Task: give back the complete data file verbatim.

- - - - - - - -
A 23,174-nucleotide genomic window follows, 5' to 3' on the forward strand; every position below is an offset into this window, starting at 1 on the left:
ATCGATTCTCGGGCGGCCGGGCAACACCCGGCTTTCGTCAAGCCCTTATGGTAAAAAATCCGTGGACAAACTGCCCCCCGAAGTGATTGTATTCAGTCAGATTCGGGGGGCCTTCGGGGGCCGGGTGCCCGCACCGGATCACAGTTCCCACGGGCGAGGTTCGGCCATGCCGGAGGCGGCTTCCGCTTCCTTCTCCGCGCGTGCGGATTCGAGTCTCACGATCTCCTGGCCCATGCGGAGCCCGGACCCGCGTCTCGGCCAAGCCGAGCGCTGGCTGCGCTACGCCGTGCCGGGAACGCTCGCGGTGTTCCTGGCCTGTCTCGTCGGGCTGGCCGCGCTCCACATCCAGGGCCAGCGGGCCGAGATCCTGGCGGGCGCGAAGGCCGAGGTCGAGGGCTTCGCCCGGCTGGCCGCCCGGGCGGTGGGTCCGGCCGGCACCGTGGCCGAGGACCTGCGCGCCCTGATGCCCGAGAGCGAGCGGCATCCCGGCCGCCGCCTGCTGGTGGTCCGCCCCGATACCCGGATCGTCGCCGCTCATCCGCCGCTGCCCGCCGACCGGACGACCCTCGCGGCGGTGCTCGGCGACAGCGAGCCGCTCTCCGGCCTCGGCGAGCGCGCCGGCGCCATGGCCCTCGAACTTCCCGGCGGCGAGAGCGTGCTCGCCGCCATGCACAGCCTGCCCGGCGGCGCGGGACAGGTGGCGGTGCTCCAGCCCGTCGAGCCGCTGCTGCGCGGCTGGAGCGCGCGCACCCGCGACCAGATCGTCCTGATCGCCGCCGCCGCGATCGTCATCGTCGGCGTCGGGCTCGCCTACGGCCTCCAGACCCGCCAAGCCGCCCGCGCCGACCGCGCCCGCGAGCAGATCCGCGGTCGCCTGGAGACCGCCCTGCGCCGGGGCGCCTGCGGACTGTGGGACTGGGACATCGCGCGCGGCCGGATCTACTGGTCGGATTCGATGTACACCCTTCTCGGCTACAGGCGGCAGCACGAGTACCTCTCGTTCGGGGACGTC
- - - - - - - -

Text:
A 23,174-nucleotide genomic window follows, 5' to 3' on the forward strand; every position below is an offset into this window, starting at 1 on the left:
ATCGATTCTCGGGCGGCCGGGCAACACCCGGCTTTCGTCAAGCCCTTATGGTAAAAAATCCGTGGACAAACTGCCCCCCGAAGTGATTGTATTCAGTCAGATTCGGGGGGCCTTCGGGGGCCGGGTGCCCGCACCGGATCACAGTTCCCACGGGCGAGGTTCGGCCATGCCGGAGGCGGCTTCCGCTTCCTTCTCCGCGCGTGCGGATTCGAGTCTCACGATCTCCTGGCCCATGCGGAGCCCGGACCCGCGTCTCGGCCAAGCCGAGCGCTGGCTGCGCTACGCCGTGCCGGGAACGCTCGCGGTGTTCCTGGCCTGTCTCGTCGGGCTGGCCGCGCTCCACATCCAGGGCCAGCGGGCCGAGATCCTGGCGGGCGCGAAGGCCGAGGTCGAGGGCTTCGCCCGGCTGGCCGCCCGGGCGGTGGGTCCGGCCGGCACCGTGGCCGAGGACCTGCGCGCCCTGATGCCCGAGAGCGAGCGGCATCCCGGCCGCCGCCTGCTGGTGGTCCGCCCCGATACCCGGATCGTCGCCGCTCATCCGCCGCTGCCCGCCGACCGGACGACCCTCGCGGCGGTGCTCGGCGACAGCGAGCCGCTCTCCGGCCTCGGCGAGCGCGCCGGCGCCATGGCCCTCGAACTTCCCGGCGGCGAGAGCGTGCTCGCCGCCATGCACAGCCTGCCCGGCGGCGCGGGACAGGTGGCGGTGCTCCAGCCCGTCGAGCCGCTGCTGCGCGGCTGGAGCGCGCGCACCCGCGACCAGATCGTCCTGATCGCCGCCGCCGCGATCGTCATCGTCGGCGTCGGGCTCGCCTACGGCCTCCAGACCCGCCAAGCCGCCCGCGCCGACCGCGCCCGCGAGCAGATCCGCGGTCGCCTGGAGACCGCCCTGCGCCGGGGCGCCTGCGGACTGTGGGACTGGGACATCGCGCGCGGCCGGATCTACTGGTCGGATTCGATGTACACCCTTCTCGGCTACAGGCGGCAGCACGAGTACCTCTCGTTCGGGGACGTC